Pop Bits:  Upon release, the band's debut album Appetite for Destruction was having little success and was on the verge of disappearing. Their label, Geffen, finally stepped in and got MTV to start pushing one of the band's videos. That did the trick and a year and a half later the band would be one of the hottest in the country. The album would spend four weeks at #1 and generate a pair of Pop hits including the #1 "Sweet Child O' Mine" and the #7 "Welcome to the Jungle." To keep the momentum going, this follow up single was issued out. It would reach #14 at Rock while becoming the band's third Pop Top 10. The hit would ignite sales of the album and it would reach #1 for a fifth week in mid-February. By that point in time it would also be certified for sales of over 7 million.

ReduxReview:  Here's another winner from the band's excellent debut album. The opening of this song had "epic" written all over it. What followed were charging verses and an arena-ready chorus. It also featured the only keyboard part found on the album. The guitar licks/hooks were aplenty with Axl Rose's voice soaring above them all. The double-time finale threw the song into overdrive and by the time it ended you were spent, out of breath, and on glam metal cloud nine.

ReduxRating:  8/10

Trivia:  As far as actual product moved, Appetite for Destruction is still the biggest selling debut album of all time in the US. However, it took a while to get there. At the time of its release, the biggest selling debut LP was Boston's 1977 self-titled effort. It stood at the 9 million mark. Sales continued over the years and eventually it would be at the 17 million mark in 2003. Appetite for Destruction would also continue to sell over the years and in 2008 it would reach 18 million in sales surpassing Boston's debut. Based on product sold, no other artist's debut album has surpassed that mark and it still holds the record. Yet that's not fully the end of the story. In 2016, the RIAA changed its rules on certifications due to the growing popularity of streaming and music services. Instead of being based solely on product, new rules pad the numbers with audio and video streams along with track-based album equivalent numbers. With those new rules, certifications for another debut album shot up. Cracked Rear View, the 1994 debut LP by Hootie & the Blowfish reached the 16 million certification in 1999. After the RIAA rule changes in 2018, the LP was suddenly certified at 21x platinum. That was 5 certification levels above the Guns N' Roses debut. However, those extra certifications were mainly all due to streaming and not actual physical sales. Therefore, if you look at what debut album actually sold the most physical copies, Guns N' Roses still rule. If you want to consider just certification level (sales plus streaming), then Hootie rules the day as of 2022.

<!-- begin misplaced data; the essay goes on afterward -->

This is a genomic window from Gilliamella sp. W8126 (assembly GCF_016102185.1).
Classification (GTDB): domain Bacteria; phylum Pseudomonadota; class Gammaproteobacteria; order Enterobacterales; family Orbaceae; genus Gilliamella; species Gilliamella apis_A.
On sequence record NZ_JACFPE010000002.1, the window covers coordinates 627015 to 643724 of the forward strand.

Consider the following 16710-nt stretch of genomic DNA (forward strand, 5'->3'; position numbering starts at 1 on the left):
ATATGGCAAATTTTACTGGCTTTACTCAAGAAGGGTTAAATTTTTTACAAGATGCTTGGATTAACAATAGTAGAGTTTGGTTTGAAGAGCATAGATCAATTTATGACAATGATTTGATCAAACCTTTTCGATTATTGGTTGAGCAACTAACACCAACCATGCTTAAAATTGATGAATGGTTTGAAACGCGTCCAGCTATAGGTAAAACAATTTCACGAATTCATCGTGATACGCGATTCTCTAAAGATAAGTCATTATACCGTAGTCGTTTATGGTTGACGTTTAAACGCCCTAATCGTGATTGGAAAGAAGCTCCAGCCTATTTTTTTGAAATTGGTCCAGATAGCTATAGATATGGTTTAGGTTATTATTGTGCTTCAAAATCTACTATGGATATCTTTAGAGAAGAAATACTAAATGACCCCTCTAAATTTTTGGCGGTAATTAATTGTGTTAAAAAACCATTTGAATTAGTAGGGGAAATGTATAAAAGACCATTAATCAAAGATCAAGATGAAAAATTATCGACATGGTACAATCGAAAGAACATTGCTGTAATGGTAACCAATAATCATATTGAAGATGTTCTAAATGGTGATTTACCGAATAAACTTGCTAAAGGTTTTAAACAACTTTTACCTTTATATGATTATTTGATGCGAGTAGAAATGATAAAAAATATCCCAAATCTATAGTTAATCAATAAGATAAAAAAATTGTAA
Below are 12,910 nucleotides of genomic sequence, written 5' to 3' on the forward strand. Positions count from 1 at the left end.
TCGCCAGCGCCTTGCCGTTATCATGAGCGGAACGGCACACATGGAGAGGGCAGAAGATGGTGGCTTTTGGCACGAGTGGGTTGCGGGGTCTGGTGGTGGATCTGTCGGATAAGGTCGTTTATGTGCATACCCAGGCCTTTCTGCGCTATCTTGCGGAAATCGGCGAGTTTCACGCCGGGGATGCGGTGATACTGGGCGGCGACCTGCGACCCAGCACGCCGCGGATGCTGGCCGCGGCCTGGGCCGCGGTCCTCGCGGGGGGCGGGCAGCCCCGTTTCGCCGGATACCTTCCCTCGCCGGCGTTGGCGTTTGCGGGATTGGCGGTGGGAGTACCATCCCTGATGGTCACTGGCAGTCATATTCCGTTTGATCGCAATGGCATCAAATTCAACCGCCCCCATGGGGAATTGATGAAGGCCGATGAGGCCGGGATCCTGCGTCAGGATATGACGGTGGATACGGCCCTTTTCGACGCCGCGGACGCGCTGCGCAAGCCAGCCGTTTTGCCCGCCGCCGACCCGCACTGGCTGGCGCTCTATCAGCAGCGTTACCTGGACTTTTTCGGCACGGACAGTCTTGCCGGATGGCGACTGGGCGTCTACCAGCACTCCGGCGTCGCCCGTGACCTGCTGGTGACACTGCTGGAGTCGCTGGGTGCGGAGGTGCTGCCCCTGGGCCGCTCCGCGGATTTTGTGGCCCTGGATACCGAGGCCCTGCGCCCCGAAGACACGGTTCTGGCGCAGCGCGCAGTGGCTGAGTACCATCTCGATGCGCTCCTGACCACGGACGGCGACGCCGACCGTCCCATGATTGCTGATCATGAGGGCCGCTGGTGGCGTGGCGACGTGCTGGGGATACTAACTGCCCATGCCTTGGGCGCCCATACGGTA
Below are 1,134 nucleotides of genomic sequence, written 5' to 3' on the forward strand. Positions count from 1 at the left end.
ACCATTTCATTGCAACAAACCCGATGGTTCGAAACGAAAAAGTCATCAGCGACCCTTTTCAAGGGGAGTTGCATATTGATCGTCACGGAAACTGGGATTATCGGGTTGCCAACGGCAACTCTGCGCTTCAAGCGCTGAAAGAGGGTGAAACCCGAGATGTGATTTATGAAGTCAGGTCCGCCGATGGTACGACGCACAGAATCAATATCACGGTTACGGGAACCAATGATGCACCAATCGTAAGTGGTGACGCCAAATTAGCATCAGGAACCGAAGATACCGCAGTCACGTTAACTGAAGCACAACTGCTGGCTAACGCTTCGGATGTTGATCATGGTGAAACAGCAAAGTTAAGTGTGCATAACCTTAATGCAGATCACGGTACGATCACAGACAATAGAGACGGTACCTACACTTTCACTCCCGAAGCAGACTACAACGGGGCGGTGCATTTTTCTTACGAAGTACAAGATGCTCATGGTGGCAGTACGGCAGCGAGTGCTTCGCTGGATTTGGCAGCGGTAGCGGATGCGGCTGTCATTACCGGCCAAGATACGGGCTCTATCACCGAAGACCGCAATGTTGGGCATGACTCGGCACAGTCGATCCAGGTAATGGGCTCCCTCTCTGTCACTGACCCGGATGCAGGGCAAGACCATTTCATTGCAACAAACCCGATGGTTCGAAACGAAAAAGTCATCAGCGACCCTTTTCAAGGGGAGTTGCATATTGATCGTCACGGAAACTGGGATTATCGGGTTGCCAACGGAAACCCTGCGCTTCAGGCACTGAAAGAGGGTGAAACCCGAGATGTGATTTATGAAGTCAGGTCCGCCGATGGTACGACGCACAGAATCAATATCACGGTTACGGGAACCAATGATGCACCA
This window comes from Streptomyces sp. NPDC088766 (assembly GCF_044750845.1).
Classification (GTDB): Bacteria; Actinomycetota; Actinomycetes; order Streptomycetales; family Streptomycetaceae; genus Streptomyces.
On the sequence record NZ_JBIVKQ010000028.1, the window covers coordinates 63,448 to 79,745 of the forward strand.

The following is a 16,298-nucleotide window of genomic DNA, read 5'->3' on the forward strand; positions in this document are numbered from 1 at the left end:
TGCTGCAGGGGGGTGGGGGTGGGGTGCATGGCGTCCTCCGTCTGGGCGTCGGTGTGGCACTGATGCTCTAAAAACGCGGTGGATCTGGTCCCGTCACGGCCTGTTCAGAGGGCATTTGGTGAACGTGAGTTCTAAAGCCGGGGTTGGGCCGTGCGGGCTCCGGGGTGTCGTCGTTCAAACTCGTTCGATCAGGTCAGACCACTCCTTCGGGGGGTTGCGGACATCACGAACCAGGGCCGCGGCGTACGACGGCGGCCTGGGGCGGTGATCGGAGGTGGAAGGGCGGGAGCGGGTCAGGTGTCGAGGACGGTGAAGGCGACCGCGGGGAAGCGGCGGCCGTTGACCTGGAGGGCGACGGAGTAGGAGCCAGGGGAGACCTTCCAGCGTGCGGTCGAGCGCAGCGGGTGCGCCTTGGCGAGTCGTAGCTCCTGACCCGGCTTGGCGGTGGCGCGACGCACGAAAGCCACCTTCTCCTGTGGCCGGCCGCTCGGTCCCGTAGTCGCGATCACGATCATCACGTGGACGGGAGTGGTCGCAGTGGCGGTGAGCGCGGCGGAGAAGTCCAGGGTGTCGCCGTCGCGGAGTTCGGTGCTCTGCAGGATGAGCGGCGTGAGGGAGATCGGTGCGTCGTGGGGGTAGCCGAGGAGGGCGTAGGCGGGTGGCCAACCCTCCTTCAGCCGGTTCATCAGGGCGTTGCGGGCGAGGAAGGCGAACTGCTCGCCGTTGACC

Monday, February 28, 2022

"The Love in Your Eyes" by Eddie Money

Song#:  3766
Date:  01/14/1989
Debut:  88
Peak:  24
Weeks:  18
Genre:  Rock

Pop Bits:  Money's seventh studio album Nothing to Lose got a boost from its first single "Walk on Water." The tune would get to #2 Rock while becoming Money's third Pop Top 10 hit. For a follow up, this next track was selected. It would end up becoming Money's third and final #1 on the Rock chart. Over on the Pop chart, it wouldn't do as well. The song stopped short of the Top 20. Without the extra push from a second big mainstream hit, the album halted at #49 and would fail to reach the gold level sales mark.

ReduxReview:  While this song wasn't quite as strong as his previous big hits, it was still a nice, quality track that I thought might get closer to the Top 10, especially since it got to #1 at Rock. What really stood out to me on the track was the "nothing but blue skies" sections with the background vocalists. The chord changes injected the track with a different feel. It was almost like a cool distraction from the regular verse/chorus hooks. A bit of a forgotten track now, but a worthwhile listen.